Tasting: Popcorn Malt Hefe-Maisbier

Popcorn Malt Hefe-MaizenI have been on hiatus now for few months, not just from blogging but also brewing in general. I had some health problems flare up earlier in the year and couldn’t drink much beer, and had little energy for brewing. But in any case, I had the few bottles I ended up getting out of this batch to taste.

The brewing process was a bit of a disaster, and fermentation got stuck around 1.020. It also looks like I did some things wrong while malting. I attempted to soak the corn in a dilute lye solution, as had been recommended in an African sorghum malting guide. This is supposed to help disinfect the grains a bit so that the high-temperature (relatively speaking) malting process isn’t thwarted by microbial growth. Dilute as it was, it ended up  contributing a ton of flavor. I think it soaked in there for less than an hour, since it was already changing the color and apparently changed the flavor. In short, here’s the problem: soaking (and boiling) corn in alkaline solution makes nixtamal, which is dried and ground into masa flour for making tortillas and such. Even though it was short and never boiled, the beer ended up tasting weirdly like tortilla chips. That this was at all drinkable was a miracle.

I realize it’s a bit odd to complain about a corn beer tasting too much like corn, but this is really the wrong kind of corn flavor. My previous corn beer had no discernible corniness. I think if I could go back and referment that wort as a weissbier it would have worked great.

Appearance: The color is nice, with a slight chill haze. The yeast, surprisingly, mostly dropped out. Attempting to pour the yeast from the bottle resulted in unsightly clumps instead of the pleasant haze you’d expect.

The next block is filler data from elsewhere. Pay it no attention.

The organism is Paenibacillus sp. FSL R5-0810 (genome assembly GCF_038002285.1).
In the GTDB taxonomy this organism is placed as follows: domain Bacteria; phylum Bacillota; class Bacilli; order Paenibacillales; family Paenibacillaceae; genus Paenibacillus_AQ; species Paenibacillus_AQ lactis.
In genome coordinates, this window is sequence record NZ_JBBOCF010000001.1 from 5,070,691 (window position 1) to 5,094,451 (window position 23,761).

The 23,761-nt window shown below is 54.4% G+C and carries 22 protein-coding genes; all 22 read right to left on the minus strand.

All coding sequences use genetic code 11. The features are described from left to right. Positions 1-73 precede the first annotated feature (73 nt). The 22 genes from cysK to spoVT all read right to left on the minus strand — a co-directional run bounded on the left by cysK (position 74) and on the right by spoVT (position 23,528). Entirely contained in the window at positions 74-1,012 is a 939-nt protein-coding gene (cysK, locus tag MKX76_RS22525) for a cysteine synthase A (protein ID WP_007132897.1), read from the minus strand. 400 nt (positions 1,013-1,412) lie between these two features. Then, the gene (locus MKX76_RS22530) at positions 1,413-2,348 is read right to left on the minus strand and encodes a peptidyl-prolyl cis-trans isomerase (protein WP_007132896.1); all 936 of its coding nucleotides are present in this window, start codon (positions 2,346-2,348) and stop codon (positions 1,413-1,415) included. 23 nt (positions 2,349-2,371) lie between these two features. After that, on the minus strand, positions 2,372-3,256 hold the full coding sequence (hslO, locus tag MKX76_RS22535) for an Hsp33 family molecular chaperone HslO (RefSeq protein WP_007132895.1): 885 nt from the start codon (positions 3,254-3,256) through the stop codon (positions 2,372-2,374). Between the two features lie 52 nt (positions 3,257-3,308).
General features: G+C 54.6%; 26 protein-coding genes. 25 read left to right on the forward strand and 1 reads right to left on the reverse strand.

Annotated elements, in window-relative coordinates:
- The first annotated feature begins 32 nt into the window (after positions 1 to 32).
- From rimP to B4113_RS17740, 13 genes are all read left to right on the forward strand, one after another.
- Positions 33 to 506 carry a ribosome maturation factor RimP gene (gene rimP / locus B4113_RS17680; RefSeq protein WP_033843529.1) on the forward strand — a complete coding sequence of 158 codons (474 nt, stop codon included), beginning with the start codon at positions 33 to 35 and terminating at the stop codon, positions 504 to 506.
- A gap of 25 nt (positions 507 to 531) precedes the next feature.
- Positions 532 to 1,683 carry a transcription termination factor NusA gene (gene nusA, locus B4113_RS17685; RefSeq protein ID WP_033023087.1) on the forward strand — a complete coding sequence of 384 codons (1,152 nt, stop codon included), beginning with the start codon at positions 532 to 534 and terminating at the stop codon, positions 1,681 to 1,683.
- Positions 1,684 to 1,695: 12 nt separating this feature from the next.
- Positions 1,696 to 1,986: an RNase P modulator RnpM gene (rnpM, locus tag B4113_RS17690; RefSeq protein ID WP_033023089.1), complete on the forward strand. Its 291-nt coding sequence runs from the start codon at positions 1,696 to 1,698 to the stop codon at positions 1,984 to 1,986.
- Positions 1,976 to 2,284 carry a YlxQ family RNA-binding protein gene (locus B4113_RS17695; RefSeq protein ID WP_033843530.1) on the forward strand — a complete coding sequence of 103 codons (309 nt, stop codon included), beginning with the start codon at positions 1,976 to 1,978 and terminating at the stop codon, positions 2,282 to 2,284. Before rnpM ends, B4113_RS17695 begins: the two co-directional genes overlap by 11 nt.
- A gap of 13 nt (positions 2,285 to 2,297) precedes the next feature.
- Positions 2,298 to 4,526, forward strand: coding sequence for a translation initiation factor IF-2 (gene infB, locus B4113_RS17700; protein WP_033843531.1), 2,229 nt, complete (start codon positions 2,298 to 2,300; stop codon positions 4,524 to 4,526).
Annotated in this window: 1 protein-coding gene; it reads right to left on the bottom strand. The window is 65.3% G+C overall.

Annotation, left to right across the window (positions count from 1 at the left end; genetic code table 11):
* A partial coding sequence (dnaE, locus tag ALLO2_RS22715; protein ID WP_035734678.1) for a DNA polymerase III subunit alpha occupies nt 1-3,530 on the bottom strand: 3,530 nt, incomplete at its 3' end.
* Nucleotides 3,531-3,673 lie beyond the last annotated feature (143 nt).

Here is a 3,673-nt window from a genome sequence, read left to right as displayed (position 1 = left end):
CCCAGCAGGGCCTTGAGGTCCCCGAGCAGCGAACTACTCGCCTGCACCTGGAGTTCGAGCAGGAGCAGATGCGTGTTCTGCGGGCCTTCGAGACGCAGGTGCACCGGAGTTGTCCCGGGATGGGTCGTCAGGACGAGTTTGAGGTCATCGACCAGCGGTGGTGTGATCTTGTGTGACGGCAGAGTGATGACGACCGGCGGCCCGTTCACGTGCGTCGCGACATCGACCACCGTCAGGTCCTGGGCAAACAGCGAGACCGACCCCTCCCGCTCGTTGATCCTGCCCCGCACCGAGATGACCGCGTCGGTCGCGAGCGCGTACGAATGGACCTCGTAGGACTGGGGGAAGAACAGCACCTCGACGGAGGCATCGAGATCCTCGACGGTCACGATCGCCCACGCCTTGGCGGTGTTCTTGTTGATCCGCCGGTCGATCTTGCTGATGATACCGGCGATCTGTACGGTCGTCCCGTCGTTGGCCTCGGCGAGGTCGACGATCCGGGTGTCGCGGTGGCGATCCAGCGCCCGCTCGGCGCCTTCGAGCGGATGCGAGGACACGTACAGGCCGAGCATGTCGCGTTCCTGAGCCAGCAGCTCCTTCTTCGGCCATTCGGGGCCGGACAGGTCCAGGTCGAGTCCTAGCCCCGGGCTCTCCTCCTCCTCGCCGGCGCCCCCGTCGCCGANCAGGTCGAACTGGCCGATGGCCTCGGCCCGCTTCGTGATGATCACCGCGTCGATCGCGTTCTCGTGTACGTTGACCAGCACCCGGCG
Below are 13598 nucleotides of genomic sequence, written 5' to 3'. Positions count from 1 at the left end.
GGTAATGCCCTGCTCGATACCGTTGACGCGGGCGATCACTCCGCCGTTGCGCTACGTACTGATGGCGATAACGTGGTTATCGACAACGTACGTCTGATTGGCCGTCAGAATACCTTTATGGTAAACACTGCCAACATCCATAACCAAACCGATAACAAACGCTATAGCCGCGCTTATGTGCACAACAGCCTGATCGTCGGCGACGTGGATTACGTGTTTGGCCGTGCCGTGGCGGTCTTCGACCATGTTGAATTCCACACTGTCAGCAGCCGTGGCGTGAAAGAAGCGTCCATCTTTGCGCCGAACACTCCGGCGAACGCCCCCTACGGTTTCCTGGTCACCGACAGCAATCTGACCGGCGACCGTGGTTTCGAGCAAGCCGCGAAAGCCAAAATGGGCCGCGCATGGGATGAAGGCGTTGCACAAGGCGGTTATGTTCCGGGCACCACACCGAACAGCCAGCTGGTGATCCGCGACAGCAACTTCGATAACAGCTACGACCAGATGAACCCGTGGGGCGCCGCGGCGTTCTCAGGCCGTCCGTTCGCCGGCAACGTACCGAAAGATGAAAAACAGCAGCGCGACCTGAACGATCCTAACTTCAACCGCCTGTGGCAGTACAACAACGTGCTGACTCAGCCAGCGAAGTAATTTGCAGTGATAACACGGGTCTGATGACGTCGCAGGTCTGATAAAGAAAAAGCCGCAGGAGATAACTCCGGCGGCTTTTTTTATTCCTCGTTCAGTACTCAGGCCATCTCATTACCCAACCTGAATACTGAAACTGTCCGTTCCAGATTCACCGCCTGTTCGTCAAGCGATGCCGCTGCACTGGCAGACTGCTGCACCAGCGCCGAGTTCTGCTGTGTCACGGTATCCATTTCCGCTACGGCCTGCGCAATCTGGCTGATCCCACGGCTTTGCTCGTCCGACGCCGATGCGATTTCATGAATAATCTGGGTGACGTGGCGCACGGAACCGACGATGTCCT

The head was pretty thin. I suppose it’s consistent with a highly carbonated, low gravity beer. It doesn’t seem like the corn (popcorn, specifically) lacks the necessary protein, since there is a ton of it in the boil. The bad malting this time may have hurt this more by not breaking them down into the right kinds of foam-positive proteins. Definitely a disappointment, since my last corn beer produced a very smooth head.

There was some slight lacing, but even with thorough manual cleaning of my beer glasses with the appropriate agents (baking soda, mostly) I don’t seem to get enough out of any beer, not just my homebrew.

Aroma: There is very little clove in the aroma. Actually, there wasn’t much aroma to speak of. Occasionally the tortilla chip aroma floated off but it wasn’t strong.

I sort of suspected it was DMS for a bit, since there was a lot produced during the mash and sparge (intense cooked vegetable flavor), but it wasn’t super consistent with the description of low levels of DMS. Plus, the boil was a full two hours.

Also of note: while last time my kitchen reeked of corn after the process, this time I didn’t notice it as much. I have no idea if that’s important or not.

Taste: The vague tortilla chip flavor is quite strong, and takes over the muted clove character. Moving it around on the tongue, the tortilla flavor dissipates and the clove comes out more. Ultimately, it is very, very bland, with a very slight sweetness from the unfermented sugars. The resultant low alcohol level and complete lack of body make this very boring indeed. High carbonation helped, but it was no magic fix.

Since the unfermented sugars contributed only a slight sweetness, I’m going to guess it was not a true stuck fermentation, per se, but rather incomplete conversion in the mash.

Mouthfeel: Thin. The high carbonation also helped here. I think it could have been even more effervescent. My carbonation calculation was for 3 volumes, I believe, but I think it was a little low.

Overall: A total disappointment. I suppose it’s not a complete failure since it was actually drinkable, a low bar as that may be. Once I get my brewing stuff back on track I’ll have to retry with the popcorn I have left over. Next time there will be no soaking treatment beyond water.

Advertisements

Leave a Reply

Fill in your details below or click an icon to log in:

WordPress.com Logo

You are commenting using your WordPress.com account. Log Out / Change )

Twitter picture

You are commenting using your Twitter account. Log Out / Change )

Facebook photo

You are commenting using your Facebook account. Log Out / Change )

Google+ photo

You are commenting using your Google+ account. Log Out / Change )

Connecting to %s